Sarah: Holy crap! [Laughs]
Jeff: – and it was insane!
Sarah: Holy crap! That’s incredible.
Jeff: Yeah. And they’re being cautious about it, too. Like, if you use Descript, you, Sarah, would be able to tell, have the AI learn your voice, but you couldn’t edit us, ‘cause it’s not going to let you edit voices that aren’t yours.
Sarah: Oh, very smart!
Sarah: Wow! That’s incredible! Holy smoke!
Jeff: But I think that, that was the piece – oh, and Adobe Audition, too; I totally geeked out over the Adobe Audition –
Sarah: You are –
Jeff: – editing software.
Sarah: You are tempting me with this so much, because I’ve been using GarageBand. In fact, I got a new computer ‘cause my old one died a very dramatic death, and the version of the Mac I have, the version of GarageBand that I have doesn’t include podcasting options. They took it off of GarageBand, which makes me think that Apple’s coming out with their own podcast editing app or program or whatever, so I had to go find an older version of GarageBand on someone’s Google Drive that they were kind enough to make public, and I use that for editing. The little bubbles of the waveform work really well for me visually. It, it, it, Audacity and I never clicked, but GarageBand, happy little colored bubbles of, you know, things, that worked really well, but it’s, it’s very limited, and the way you were talking about Audition, I am, I am, oh, it, it, it’s very tempting. But what, like you said, once you have your system set up and once you have the way of doing things and it goes quickly, the idea of slowing down to learn something else can be very intimidating.
Jeff: Yeah, I’ve, I think I’ve climbed, I’ve, I think in the last six to eight weeks I’ve re-systematized myself pretty well, because we’ve essentially turned over the equipment we record on on a normal basis, and I’ve changed over the editing software, and –
Sarah: Whoa! That’s a lot of change!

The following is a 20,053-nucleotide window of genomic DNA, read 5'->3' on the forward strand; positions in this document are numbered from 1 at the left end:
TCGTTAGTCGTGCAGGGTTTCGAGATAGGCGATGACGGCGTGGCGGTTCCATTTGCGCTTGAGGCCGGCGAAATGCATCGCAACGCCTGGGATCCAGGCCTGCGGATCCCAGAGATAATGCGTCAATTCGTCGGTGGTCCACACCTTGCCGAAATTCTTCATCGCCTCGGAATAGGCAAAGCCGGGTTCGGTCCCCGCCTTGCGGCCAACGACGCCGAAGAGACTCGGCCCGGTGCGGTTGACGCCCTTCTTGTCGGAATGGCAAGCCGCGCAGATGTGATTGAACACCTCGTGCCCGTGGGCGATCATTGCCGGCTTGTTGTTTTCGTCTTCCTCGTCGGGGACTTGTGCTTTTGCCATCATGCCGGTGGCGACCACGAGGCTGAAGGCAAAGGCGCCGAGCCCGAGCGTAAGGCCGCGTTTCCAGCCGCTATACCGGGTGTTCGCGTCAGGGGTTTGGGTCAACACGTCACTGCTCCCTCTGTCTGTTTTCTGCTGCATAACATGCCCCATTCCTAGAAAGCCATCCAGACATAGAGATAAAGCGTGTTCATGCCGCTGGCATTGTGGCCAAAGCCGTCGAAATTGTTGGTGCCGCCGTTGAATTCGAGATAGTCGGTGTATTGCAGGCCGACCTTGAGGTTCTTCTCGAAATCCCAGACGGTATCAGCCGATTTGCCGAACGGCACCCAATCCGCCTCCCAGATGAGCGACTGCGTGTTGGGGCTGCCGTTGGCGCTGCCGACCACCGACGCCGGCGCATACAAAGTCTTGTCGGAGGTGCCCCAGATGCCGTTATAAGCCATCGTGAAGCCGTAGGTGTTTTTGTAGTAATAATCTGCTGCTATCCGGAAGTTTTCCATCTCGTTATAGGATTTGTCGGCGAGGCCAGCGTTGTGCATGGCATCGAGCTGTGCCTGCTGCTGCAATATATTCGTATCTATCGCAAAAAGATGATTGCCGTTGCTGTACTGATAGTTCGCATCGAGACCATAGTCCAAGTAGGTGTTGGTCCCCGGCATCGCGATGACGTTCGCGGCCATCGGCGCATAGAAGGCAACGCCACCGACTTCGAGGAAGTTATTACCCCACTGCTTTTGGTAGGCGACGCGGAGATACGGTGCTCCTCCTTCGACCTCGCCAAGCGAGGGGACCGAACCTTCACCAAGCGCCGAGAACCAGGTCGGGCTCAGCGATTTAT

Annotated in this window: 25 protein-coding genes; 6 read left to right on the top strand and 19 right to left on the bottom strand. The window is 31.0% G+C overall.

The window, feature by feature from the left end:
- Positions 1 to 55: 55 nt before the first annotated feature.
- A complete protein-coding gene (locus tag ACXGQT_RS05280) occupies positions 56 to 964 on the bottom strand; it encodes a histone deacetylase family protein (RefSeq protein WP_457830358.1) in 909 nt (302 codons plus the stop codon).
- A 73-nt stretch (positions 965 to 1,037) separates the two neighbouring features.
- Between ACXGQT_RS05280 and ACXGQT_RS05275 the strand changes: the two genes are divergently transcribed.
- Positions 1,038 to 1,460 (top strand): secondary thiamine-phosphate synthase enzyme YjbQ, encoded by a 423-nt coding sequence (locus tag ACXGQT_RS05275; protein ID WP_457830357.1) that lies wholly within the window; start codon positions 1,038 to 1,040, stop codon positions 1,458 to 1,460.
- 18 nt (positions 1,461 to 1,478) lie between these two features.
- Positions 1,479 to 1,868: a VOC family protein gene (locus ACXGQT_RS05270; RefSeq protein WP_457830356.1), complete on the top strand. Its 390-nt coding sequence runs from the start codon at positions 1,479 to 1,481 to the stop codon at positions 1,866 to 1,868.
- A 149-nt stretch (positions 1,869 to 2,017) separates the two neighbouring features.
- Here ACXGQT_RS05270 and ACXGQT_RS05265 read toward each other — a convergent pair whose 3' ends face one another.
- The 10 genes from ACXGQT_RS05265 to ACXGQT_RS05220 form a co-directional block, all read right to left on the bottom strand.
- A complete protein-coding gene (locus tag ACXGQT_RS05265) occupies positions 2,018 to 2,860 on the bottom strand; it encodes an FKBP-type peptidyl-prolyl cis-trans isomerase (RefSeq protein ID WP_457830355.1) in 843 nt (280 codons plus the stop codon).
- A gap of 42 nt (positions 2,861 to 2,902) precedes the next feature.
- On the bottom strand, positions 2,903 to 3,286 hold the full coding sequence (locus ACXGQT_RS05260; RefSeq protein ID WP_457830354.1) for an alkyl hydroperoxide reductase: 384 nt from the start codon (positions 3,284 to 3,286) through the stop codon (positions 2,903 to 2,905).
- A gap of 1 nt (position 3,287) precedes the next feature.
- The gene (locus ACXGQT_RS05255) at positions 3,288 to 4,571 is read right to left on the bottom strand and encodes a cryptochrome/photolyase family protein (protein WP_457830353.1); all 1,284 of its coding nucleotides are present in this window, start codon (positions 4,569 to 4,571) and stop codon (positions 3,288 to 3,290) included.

Jeff: It was, but, but the audio geek side of me loved it!
Sarah: Yeah, when the audio geek is happy to renovate your autopilot, I guess it’s okay.
Will: I think since we’ve been doing the show for a couple of years, this past summer, it was really time to, you know, make an upgrade.
Will: We’ve been kind of doing it the same way and had gotten comfortable doing it, and since we started the brand-new show, we figured, you know, why not now? This seems like the best time to get, you know, new recording equipment, new mics, which we’re still learning how to use properly.
Sarah: Y’all sound fabulous, by the way. You sound great right now.
Will: That’s very kind.
Jeff: We’re really looking forward to taking these mics and the equipment to, to GRL and doing group interviews the right way, instead of, like –
Sarah: Oh, it’s the best!
Jeff: – the ad hoc way that we’ve done it before. [Laughs]
Sarah: Just wait until you can bring your equipment, and say you’re doing an event with someone at a bookstore or at a, at an event you’re doing a panel, and you get everyone’s permission to record it. You can hook the recorder up into the sound system – usually there’ll be a very knowledgeable person around to help you do that – and then you can record the whole event.